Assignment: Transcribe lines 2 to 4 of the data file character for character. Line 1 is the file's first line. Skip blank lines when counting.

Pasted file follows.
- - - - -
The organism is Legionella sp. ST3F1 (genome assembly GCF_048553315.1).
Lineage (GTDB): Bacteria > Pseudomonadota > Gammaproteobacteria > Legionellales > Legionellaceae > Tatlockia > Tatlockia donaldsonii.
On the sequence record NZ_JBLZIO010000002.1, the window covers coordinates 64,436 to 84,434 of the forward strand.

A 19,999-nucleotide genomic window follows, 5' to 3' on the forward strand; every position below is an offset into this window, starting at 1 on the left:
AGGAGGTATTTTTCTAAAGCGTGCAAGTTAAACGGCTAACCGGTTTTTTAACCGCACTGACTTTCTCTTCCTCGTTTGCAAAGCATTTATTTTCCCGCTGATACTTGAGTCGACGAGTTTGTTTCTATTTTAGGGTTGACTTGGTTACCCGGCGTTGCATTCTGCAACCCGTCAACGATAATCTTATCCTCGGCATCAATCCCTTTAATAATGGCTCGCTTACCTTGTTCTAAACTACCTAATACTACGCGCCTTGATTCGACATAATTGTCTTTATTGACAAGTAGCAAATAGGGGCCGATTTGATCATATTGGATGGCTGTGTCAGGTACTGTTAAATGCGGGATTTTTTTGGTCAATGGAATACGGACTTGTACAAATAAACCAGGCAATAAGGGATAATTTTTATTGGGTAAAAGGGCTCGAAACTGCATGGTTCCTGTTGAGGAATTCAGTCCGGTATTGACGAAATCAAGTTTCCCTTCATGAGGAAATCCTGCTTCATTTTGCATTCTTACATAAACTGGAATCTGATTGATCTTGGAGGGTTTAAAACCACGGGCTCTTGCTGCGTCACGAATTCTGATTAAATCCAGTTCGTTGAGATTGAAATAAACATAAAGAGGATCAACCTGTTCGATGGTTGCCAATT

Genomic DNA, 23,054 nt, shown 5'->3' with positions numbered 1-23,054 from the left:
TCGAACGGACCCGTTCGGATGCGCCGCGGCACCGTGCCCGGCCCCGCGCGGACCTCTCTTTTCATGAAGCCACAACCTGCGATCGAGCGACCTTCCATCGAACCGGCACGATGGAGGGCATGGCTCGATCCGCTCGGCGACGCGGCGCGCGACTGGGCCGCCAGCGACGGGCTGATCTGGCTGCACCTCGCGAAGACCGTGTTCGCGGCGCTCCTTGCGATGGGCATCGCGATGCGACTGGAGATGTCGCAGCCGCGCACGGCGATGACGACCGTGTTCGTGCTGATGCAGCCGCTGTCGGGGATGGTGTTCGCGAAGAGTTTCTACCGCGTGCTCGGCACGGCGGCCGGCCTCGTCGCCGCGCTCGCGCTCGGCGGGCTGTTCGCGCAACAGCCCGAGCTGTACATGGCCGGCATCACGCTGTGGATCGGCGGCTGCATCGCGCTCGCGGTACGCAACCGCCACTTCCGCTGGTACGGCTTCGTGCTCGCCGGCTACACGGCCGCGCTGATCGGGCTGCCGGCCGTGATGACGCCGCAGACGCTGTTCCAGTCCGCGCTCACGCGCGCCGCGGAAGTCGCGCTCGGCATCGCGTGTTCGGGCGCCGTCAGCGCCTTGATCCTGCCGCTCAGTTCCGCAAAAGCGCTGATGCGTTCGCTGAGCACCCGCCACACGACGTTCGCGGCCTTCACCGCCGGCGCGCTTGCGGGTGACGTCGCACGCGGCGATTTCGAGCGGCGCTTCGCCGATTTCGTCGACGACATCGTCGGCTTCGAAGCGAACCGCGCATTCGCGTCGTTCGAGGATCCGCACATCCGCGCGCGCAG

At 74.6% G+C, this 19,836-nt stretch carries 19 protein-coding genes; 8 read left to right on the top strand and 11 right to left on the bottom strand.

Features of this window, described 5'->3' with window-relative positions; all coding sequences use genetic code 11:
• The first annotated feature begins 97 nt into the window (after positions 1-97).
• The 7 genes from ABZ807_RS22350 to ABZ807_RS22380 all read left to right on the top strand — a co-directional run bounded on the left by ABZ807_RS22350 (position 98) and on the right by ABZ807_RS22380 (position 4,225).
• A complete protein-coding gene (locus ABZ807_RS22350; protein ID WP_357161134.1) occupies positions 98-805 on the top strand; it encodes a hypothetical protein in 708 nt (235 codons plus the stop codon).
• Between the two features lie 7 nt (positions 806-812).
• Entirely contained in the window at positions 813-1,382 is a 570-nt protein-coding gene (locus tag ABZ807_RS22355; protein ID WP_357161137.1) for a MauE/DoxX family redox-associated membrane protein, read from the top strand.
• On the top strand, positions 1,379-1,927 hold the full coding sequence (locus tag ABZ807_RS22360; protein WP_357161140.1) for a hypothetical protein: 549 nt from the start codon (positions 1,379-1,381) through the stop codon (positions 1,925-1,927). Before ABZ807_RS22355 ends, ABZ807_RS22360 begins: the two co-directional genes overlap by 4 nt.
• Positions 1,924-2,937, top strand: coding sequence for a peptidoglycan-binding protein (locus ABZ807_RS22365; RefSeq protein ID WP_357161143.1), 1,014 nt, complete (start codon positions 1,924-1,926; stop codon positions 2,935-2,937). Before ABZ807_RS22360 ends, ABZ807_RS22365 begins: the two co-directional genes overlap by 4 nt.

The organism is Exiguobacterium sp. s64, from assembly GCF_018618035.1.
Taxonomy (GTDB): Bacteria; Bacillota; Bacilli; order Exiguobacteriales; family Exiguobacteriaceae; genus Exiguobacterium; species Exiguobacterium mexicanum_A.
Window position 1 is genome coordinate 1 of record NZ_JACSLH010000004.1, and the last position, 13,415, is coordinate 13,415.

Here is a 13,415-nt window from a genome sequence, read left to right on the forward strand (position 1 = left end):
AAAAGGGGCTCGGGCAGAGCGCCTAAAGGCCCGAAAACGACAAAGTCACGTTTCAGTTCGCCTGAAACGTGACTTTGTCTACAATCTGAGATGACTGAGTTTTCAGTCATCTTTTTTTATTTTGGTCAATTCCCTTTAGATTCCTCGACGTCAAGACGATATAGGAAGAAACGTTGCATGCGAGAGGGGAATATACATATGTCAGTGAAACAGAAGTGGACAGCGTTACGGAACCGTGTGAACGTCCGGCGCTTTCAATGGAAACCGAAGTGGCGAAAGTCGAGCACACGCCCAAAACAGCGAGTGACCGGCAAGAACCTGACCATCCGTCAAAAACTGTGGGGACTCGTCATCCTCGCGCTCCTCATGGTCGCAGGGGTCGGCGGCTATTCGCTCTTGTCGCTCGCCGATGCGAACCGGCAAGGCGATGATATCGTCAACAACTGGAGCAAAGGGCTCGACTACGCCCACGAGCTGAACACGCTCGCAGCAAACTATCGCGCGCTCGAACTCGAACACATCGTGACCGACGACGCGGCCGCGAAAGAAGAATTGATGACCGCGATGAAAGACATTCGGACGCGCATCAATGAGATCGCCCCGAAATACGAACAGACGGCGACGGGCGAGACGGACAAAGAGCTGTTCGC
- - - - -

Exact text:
Lineage (GTDB): Bacteria > Pseudomonadota > Gammaproteobacteria > Legionellales > Legionellaceae > Tatlockia > Tatlockia donaldsonii.
On the sequence record NZ_JBLZIO010000002.1, the window covers coordinates 64,436 to 84,434 of the forward strand.

A 19,999-nucleotide genomic window follows, 5' to 3' on the forward strand; every position below is an offset into this window, starting at 1 on the left: